Intangibility: One of the effects of Hokuto Shinken's ultimate technique Musou Tenseinote "Nil-Thought Rebirth".
Jabba Table Manners: In a world where basic food and fresh water can literally cost you an arm and a leg, any character who eats gourmet food can automatically be labelled as a wasteful villain.
Thouzer in particular is an exceptionally vile example of this trope; he is shown throwing food away and punishing those who try to pick it up.
Shisuka from Kenshiro Den is an even more literal example than Thouzer, since he resembles the Trope Namer.
The first post-Kaioh arc of the manga had Kouketsu, whose prowess in forcing others to grow food gave him access to large amounts of it, with the inevitable disregard for proper table etiquette.
Japanese Spirit: Kenshiro, like all masters of the Hokuto and Nanto martial arts schools, has powers and abilities which make him extremely special and Talented. Further, the Inciting Incident which caused the entirety of the series (his first duel and loss to Shin) has Shin specifically state that Kenshiro lost to him because he lacked Resolve. The desire for both revenge and rescue are what push Ken to his peak. Even later, when Ken needs to unlock his ultimate technique, it turns out that he can only do it by embracing "the true nature of sorrow". Finally, Kenshiro at first glance appears to avert the Persistence side of the trope because he's so invincible that he never needs to do any training or even struggle. However, it's revealed that all of the battles, lost friends and allies, and psychological trauma he's endured throughout the series has allowed him to perfect his abilities.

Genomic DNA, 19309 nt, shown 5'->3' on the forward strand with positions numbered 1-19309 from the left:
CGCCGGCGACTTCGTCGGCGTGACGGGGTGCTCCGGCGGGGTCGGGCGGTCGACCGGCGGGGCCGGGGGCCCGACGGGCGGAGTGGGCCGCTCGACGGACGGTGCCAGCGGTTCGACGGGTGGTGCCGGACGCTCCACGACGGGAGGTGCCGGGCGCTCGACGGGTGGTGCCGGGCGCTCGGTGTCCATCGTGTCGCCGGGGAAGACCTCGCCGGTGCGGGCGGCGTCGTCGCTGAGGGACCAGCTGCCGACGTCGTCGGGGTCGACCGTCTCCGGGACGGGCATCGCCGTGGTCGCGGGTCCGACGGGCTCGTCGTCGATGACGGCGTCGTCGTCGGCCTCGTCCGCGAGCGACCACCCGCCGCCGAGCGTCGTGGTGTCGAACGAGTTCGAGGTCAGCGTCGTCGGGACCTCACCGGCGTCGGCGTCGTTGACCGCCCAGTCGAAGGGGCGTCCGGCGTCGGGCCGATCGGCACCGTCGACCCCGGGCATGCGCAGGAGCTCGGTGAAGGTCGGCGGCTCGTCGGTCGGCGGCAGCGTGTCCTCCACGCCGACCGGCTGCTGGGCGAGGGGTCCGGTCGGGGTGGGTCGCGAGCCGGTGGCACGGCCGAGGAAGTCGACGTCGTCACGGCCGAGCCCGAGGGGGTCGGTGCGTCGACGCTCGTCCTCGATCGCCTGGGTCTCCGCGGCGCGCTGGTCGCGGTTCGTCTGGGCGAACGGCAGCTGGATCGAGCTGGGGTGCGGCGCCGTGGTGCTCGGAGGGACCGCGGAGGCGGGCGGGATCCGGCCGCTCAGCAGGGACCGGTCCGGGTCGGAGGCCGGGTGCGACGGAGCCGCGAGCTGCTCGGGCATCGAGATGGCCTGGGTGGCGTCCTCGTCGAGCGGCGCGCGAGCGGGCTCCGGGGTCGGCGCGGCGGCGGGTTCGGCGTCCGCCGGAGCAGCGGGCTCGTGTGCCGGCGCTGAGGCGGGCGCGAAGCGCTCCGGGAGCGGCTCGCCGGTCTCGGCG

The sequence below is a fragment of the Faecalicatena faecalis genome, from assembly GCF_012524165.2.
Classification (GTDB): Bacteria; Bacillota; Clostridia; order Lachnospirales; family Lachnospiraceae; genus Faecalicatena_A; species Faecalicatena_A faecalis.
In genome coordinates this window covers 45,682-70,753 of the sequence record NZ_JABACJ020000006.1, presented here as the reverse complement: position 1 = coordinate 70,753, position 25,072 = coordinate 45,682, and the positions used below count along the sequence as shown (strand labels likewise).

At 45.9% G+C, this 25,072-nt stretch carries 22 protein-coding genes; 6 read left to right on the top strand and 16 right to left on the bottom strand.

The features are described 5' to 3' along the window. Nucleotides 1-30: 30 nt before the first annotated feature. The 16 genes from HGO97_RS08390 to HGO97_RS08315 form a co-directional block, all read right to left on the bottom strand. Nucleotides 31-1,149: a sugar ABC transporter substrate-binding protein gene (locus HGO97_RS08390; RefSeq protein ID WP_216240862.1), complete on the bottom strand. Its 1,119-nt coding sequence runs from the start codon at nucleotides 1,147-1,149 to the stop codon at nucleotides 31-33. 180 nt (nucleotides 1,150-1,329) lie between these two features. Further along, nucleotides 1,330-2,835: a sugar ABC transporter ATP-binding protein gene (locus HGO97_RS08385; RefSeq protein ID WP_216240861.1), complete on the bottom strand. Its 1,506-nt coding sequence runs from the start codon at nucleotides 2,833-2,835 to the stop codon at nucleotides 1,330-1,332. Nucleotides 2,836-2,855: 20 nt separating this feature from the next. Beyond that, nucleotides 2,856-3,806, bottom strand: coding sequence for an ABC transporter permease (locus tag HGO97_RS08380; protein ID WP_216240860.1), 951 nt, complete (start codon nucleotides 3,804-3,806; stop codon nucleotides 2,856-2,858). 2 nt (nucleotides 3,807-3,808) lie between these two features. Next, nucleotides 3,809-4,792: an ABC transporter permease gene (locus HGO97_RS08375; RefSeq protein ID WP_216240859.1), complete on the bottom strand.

Kenshiro's battle cries mimic those of Bruce Lee. Not to mention that in the anime, he looks like him too (at least in the early episodes). In the manga though, his face, hair, and clothes all very closely resemble Mel Gibson's character, "Mad" Max Rockatansky in the Mad Max films — then, when he went off to Shura, Sylvester Stallone.
There's also his famous "ATATATATATATATATATATATATATATA!" kiai, which he uses when he's busting out his Hokuto Hyakuretsu Ken on some sorry bad guy.
Kick the Dog: A constant, never-ending stream of atrocities designed to make you feel that the villains deserve every last bit of righteous ultra-violence Ken can lavish upon them. One bad guy even literally kicks a dog — a cute puppy to be precise.
Kill 'em All: The manga was a long-running series with a massive and diverse cast of characters... but if they aren't named Kenshiro, Lin, or Bat, don't expect them to stick around for long. Story arcs where everyone but our protagonist ends up dead in a heap are extremely common.
Killer Yoyo: Mamiya uses two of them, and looking damn fine while doing so.